Skip to main content

Matilda de Dammartin (d. 1258)

Matilda de Dammartin (d. 1258)

Countess of Dammartin, countess of Boulogne, and wife of Alphonso III, king of Portugal . Name variations: Mahaut de Dammartin or Dammaratin; Mahault; Matilda of Dammartin or Dammaratin; Matilde. Died in 1258 (some sources cite 1257); daughter of Ide d'Alsace (c. 1161–1216), countess of Boulogne, and Reinaldo, count of Dammartin; married Philippe Hurpel, count of Clermont, in 1216; married Alphonso III, future king of Portugal (r. 1248–1279), around 1238; children: (first marriage) Jeanne de Clermont; (second marriage) Robert (b. 1239, died in infancy).

Born in the early 13th century, Matilda de Dammartin was the only child of Reinaldo, count of Dammartin, and Ide d'Alsace . In 1216, Matilda married Philippe Hurpel, count of Clermont, who died in 1234. Perhaps in 1238, she married again, this time to a Portuguese prince, the future Alphonso III, who was residing at the court of Louis VIII. Alphonso hoped to make his fortune in France. He also apparently envied and feared his brother Sancho II, who was then ruling Portugal. Matilda's marriage to Alphonso served his interests, as she was a wealthy heiress (the richest in France, according to some estimates).

When Portuguese nobles overthrew Sancho, Alphonso returned home to claim the throne, leaving Matilda in France. This led to a permanent separation between the couple, which Matilda apparently did not protest. When Alphonso tried to wed Beatrice of Castile and Leon (1242–1303) in 1253, however, Matilda sought redress from Pope Alexander IV, who excommunicated Alphonso. The marriage of Alphonso and Beatrice was celebrated in 1259, soon after Matilda's death in 1258.


O Grande Livro dos Portugueses. Lisbon: Círculo de Leitores, 1991.

Oliveira, Américo Lopes de, and Mário Gonçalves Viana. Dicionário Mundial de Mulheres Notáveis. Porto: Lello & Irmão, 1967.

Kendall W. Brown , Professor of History, Brigham Young University, Provo, Utah

Cite this article
Pick a style below, and copy the text for your bibliography.

  • MLA
  • Chicago
  • APA

"Matilda de Dammartin (d. 1258)." Women in World History: A Biographical Encyclopedia. . 20 Apr. 2019 <>.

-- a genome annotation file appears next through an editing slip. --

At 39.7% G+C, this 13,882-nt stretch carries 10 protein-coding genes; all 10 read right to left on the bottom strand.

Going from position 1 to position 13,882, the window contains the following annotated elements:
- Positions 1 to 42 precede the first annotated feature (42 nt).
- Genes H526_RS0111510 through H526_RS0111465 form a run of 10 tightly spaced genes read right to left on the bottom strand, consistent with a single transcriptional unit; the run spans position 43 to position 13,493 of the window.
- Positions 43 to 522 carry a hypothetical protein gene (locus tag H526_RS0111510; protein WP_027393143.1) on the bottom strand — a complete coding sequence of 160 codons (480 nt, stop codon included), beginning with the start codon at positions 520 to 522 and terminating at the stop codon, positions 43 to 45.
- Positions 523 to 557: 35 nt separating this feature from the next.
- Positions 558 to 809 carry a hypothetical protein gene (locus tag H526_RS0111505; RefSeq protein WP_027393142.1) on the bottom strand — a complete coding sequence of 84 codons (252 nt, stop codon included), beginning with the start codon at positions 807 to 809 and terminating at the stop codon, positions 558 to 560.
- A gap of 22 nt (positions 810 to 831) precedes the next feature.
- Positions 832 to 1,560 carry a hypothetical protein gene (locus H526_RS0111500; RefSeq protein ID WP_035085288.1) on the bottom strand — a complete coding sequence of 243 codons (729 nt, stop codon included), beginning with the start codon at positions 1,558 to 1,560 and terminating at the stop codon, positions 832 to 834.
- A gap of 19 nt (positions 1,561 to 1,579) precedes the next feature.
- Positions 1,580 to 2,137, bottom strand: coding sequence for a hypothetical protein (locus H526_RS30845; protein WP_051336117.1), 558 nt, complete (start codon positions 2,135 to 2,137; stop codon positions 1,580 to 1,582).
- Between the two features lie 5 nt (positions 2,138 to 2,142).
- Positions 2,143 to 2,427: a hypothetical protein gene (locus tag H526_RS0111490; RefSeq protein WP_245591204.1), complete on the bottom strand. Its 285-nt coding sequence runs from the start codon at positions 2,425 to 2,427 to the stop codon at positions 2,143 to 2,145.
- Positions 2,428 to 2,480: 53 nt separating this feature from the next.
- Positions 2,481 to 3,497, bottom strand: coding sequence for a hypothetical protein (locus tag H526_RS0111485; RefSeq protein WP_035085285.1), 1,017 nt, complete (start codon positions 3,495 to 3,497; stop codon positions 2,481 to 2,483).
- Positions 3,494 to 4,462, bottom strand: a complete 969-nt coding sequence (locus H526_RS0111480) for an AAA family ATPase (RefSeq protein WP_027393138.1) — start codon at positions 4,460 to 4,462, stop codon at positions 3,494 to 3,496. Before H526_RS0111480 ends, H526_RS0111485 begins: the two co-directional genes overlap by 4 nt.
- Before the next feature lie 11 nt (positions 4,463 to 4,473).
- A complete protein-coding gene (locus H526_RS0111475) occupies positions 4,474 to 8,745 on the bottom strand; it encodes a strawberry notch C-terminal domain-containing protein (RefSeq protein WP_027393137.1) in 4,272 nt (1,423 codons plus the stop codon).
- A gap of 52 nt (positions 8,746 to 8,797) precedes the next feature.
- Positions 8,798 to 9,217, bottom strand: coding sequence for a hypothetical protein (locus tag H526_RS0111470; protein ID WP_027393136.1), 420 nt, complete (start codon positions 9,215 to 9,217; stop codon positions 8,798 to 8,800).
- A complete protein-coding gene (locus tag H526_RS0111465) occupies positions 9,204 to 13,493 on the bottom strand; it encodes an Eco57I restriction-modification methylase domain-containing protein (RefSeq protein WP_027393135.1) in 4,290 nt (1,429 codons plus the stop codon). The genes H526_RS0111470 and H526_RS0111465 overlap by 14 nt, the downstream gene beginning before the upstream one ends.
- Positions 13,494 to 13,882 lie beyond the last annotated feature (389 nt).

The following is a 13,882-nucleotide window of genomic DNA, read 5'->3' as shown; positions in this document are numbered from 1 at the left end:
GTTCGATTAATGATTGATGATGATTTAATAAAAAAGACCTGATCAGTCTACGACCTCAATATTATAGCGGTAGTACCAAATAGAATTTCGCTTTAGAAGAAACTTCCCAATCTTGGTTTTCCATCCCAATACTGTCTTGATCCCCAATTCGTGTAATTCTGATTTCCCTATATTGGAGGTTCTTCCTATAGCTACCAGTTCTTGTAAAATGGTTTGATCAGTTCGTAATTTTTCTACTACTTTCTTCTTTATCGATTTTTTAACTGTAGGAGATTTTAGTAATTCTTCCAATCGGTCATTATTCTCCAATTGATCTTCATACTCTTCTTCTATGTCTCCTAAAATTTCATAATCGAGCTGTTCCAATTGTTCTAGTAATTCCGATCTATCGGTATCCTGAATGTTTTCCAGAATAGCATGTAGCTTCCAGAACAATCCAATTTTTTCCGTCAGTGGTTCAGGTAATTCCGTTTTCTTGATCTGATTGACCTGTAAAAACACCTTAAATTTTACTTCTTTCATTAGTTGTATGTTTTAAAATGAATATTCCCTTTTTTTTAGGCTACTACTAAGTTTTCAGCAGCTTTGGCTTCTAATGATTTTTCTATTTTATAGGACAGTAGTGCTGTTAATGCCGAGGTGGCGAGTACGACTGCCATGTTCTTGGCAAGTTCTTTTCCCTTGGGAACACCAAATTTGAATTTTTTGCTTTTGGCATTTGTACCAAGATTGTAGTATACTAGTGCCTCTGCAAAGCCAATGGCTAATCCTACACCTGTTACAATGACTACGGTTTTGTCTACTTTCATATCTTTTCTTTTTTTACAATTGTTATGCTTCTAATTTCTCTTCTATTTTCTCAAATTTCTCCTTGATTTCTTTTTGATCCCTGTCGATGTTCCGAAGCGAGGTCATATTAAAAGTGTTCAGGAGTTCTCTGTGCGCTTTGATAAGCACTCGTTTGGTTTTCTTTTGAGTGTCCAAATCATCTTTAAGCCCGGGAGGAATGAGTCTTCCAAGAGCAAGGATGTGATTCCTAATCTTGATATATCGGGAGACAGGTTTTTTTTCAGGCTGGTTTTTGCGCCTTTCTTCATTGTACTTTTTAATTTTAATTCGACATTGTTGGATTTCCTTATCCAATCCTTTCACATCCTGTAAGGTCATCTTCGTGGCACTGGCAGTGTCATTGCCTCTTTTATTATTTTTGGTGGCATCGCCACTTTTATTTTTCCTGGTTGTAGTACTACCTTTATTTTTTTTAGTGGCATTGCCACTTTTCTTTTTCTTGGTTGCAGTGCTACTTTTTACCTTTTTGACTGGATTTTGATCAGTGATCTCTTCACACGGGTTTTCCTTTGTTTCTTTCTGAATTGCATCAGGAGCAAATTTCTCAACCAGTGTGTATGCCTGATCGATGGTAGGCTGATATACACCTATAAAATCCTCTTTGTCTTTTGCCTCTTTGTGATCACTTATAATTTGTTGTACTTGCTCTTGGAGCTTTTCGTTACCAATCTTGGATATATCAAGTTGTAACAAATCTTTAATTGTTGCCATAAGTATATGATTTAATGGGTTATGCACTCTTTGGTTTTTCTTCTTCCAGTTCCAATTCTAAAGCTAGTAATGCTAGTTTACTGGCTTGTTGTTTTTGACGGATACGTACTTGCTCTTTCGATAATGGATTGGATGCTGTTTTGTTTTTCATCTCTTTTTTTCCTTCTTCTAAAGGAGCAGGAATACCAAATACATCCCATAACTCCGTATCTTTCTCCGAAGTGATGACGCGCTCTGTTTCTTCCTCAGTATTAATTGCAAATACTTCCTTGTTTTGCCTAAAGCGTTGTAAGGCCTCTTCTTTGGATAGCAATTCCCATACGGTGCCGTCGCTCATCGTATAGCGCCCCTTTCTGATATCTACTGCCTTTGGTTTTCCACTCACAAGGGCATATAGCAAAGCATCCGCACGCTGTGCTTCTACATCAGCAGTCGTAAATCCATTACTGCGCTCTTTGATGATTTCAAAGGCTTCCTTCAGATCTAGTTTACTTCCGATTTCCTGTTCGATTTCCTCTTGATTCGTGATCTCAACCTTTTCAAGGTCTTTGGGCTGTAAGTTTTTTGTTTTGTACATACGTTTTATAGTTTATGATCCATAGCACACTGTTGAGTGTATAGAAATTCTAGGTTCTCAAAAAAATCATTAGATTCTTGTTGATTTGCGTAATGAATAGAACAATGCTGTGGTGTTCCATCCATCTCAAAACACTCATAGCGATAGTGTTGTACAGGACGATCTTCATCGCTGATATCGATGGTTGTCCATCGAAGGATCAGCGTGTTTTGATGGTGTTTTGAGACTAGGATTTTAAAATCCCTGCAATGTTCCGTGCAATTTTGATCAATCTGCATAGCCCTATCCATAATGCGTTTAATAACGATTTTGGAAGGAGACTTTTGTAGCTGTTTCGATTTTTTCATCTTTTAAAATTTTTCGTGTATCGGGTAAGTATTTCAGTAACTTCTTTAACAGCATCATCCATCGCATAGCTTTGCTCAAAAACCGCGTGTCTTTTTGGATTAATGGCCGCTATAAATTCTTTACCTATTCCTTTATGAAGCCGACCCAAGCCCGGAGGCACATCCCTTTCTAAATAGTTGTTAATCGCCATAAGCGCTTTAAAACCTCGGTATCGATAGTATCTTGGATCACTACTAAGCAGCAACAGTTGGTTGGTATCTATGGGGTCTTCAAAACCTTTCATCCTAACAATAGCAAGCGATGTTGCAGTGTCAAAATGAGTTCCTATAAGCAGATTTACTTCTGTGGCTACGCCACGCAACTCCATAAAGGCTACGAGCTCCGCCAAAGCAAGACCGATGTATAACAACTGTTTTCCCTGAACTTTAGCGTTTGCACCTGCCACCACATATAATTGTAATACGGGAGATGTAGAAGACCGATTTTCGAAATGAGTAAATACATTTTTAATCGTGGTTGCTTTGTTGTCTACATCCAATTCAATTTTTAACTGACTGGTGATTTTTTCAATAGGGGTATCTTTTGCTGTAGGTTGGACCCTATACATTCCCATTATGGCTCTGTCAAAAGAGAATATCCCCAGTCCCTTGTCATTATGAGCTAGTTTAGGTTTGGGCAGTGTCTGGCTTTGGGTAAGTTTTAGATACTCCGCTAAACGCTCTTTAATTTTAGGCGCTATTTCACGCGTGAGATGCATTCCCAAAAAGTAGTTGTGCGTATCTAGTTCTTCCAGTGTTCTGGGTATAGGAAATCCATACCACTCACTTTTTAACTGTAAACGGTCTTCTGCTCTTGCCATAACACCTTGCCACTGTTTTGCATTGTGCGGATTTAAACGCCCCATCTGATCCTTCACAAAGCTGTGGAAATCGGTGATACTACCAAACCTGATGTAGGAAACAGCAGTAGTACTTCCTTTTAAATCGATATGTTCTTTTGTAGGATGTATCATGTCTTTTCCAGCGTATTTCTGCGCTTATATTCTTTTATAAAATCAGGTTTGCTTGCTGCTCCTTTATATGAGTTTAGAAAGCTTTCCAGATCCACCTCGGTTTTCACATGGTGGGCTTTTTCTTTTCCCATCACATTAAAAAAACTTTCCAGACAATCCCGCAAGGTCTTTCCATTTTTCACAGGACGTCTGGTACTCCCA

"Matilda de Dammartin (d. 1258)." Women in World History: A Biographical Encyclopedia. . (April 20, 2019).

"Matilda de Dammartin (d. 1258)." Women in World History: A Biographical Encyclopedia. . Retrieved April 20, 2019 from

Learn more about citation styles

Citation styles gives you the ability to cite reference entries and articles according to common styles from the Modern Language Association (MLA), The Chicago Manual of Style, and the American Psychological Association (APA).

Within the “Cite this article” tool, pick a style to see how all available information looks when formatted according to that style. Then, copy and paste the text into your bibliography or works cited list.

Because each style has its own formatting nuances that evolve over time and not all information is available for every reference entry or article, cannot guarantee each citation it generates. Therefore, it’s best to use citations as a starting point before checking the style against your school or publication’s requirements and the most-recent information available at these sites:

Modern Language Association

The Chicago Manual of Style

American Psychological Association

  • Most online reference entries and articles do not have page numbers. Therefore, that information is unavailable for most content. However, the date of retrieval is often important. Refer to each style’s convention regarding the best way to format page numbers and retrieval dates.
  • In addition to the MLA, Chicago, and APA styles, your school, university, publication, or institution may have its own requirements for citations. Therefore, be sure to refer to those guidelines when editing your bibliography or works cited list.